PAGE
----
Budget battle at start of year triggers wasteful spending later

Stalling budgets is nothing new for Congress.

In fact, avoiding a budget battle and passing an appropriation bill on time is the exception rather than the rule.

A new study carried out at the University of Chicago Booth School of Business and the National Bureau of Economic Research demonstrated that delaying bills at the beginning of the fiscal year results in even greater wasteful spending at the year’s end.

Put simply, a budget battle leads to high spending later on, and on lower quality projects.

The authors, Neale Mahoney and Jeffrey B. Liebman examined evidence that long-storied “use-it-or-lose it” spending sprees are very real – with spending spiraling up to nearly five times higher than other weeks of the year. The researchers explained how budget delays can make matters worse.

Mahoney said “Faced with uncertainty over future spending demands, there’s an incentive to build up a rainy-day fund over the first part of the year, followed by a rush to spend it on lower-quality projects at the end of the year.”

The researchers looked at federal procurement data to determine whether such year-end spending sprees existed, and if so, the waste that resulted from them.

The authors wrote “There’s a clear pattern in the data showing later appropriation dates result in a greater fraction of government spending occurring at the end of the year.”

Mahoney and Liebman believe that theirs is the first economic analysis of wasteful year-end spending in the private or public sector.

They say their study not only demonstrated that the problem really exists, it also offers a potential solution.

Mahoney said “Our model confirmed three things. First, an organization with a fixed period in which it must spend its budget resources¬ – like the federal government – sees a surge of spending at the end of the year. Secondly, such spending is of lower quality, and third, permitting the rollover of spending into subsequent periods leads to higher quality.”

If money is left over at the end of the year it may be lost, because Congress is generally tempted to reduce future funding based on such leftovers.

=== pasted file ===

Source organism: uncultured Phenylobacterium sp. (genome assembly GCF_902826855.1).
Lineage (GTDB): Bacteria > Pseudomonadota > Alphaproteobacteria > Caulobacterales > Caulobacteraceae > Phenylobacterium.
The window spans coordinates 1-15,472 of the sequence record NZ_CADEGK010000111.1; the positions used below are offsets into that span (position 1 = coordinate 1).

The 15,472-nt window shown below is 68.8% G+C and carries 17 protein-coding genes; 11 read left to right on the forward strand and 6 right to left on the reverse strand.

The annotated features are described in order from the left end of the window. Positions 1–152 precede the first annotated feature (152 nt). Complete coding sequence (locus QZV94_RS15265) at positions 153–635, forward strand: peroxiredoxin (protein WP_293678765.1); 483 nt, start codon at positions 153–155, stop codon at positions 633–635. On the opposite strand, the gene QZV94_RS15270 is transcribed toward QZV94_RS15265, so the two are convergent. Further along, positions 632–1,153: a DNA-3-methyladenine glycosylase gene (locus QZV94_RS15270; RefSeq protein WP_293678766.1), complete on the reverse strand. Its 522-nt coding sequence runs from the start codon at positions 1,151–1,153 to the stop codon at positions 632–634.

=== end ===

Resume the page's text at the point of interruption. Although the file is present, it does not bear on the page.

If there weren’t that pressure to use it or lose it “Most of the inefficiency could be eliminated with relatively modest changes to budget procedures – for example, allowing agencies to roll over unused funds into the next fiscal year for use during a four-month grace period,” Mahoney explained.

Most federal spending is not susceptible to end-of-year spikes. Seventy-eight percent of federal spending is spent on interest on the debt, employee compensation and mandatory programs.

So, the researchers concentrated on goods procurement, which represents 15% of federal spending. They focused on IT (information technology) projects, which along with other office needs tend to have higher-than-average end of fiscal year spikes, and also have flexibility in timing for upgrades and maintenance.

The authors were able to test the hypotheses across a wide range of agencies, since virtually all of them carry out IT projects. With data from www.itdashboard.gov, which tracks 27 of the largest federal departments, they were able to analyze $130 billions’ worth of IT projects.

The investigators determined that during the final week of the fiscal year, expenditures were generally of a “lesser quality”, which they deemed more wasteful.

However, there is an agency – only one – that has the authority to roll over unused money, the Department of Justice. Mahoney and Liebman found that year-end IT spending there declined while project quality increased.